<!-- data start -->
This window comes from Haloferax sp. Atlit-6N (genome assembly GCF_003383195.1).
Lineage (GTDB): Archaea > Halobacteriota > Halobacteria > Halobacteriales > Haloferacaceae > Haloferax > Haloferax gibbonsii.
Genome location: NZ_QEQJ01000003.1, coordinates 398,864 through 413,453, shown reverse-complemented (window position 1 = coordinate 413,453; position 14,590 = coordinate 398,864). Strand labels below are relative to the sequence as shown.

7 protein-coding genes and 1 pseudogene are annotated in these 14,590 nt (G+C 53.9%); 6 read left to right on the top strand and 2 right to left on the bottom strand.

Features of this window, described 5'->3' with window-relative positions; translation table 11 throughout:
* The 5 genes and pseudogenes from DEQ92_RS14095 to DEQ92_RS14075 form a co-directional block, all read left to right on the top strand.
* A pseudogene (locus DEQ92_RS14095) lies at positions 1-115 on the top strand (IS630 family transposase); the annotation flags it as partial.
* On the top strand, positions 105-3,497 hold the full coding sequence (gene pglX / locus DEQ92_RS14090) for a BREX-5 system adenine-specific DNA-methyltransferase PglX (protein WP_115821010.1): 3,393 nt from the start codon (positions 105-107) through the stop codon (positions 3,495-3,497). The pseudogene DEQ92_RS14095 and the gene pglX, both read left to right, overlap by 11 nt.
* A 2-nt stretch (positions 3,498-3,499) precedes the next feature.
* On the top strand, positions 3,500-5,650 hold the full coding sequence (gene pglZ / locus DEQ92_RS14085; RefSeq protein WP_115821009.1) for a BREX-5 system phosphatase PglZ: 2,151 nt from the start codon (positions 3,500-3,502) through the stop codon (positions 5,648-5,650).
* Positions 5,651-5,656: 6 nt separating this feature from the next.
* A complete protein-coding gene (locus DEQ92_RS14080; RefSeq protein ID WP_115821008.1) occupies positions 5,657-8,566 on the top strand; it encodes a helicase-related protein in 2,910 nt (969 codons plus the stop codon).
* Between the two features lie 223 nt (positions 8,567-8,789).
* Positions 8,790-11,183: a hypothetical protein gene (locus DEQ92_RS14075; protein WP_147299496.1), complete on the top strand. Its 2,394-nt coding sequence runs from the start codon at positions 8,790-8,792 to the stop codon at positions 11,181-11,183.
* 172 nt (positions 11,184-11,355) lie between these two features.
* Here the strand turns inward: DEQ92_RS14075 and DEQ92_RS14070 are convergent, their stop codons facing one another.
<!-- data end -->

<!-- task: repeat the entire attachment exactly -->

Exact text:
This window comes from Haloferax sp. Atlit-6N (genome assembly GCF_003383195.1).
Lineage (GTDB): Archaea > Halobacteriota > Halobacteria > Halobacteriales > Haloferacaceae > Haloferax > Haloferax gibbonsii.
Genome location: NZ_QEQJ01000003.1, coordinates 398,864 through 413,453, shown reverse-complemented (window position 1 = coordinate 413,453; position 14,590 = coordinate 398,864). Strand labels below are relative to the sequence as shown.

7 protein-coding genes and 1 pseudogene are annotated in these 14,590 nt (G+C 53.9%); 6 read left to right on the top strand and 2 right to left on the bottom strand.

Features of this window, described 5'->3' with window-relative positions; translation table 11 throughout:
* The 5 genes and pseudogenes from DEQ92_RS14095 to DEQ92_RS14075 form a co-directional block, all read left to right on the top strand.
* A pseudogene (locus DEQ92_RS14095) lies at positions 1-115 on the top strand (IS630 family transposase); the annotation flags it as partial.
* On the top strand, positions 105-3,497 hold the full coding sequence (gene pglX / locus DEQ92_RS14090) for a BREX-5 system adenine-specific DNA-methyltransferase PglX (protein WP_115821010.1): 3,393 nt from the start codon (positions 105-107) through the stop codon (positions 3,495-3,497). The pseudogene DEQ92_RS14095 and the gene pglX, both read left to right, overlap by 11 nt.
* A 2-nt stretch (positions 3,498-3,499) precedes the next feature.
* On the top strand, positions 3,500-5,650 hold the full coding sequence (gene pglZ / locus DEQ92_RS14085; RefSeq protein WP_115821009.1) for a BREX-5 system phosphatase PglZ: 2,151 nt from the start codon (positions 3,500-3,502) through the stop codon (positions 5,648-5,650).
* Positions 5,651-5,656: 6 nt separating this feature from the next.
* A complete protein-coding gene (locus DEQ92_RS14080; RefSeq protein ID WP_115821008.1) occupies positions 5,657-8,566 on the top strand; it encodes a helicase-related protein in 2,910 nt (969 codons plus the stop codon).
* Between the two features lie 223 nt (positions 8,567-8,789).
* Positions 8,790-11,183: a hypothetical protein gene (locus DEQ92_RS14075; protein WP_147299496.1), complete on the top strand. Its 2,394-nt coding sequence runs from the start codon at positions 8,790-8,792 to the stop codon at positions 11,181-11,183.
* 172 nt (positions 11,184-11,355) lie between these two features.
* Here the strand turns inward: DEQ92_RS14075 and DEQ92_RS14070 are convergent, their stop codons facing one another.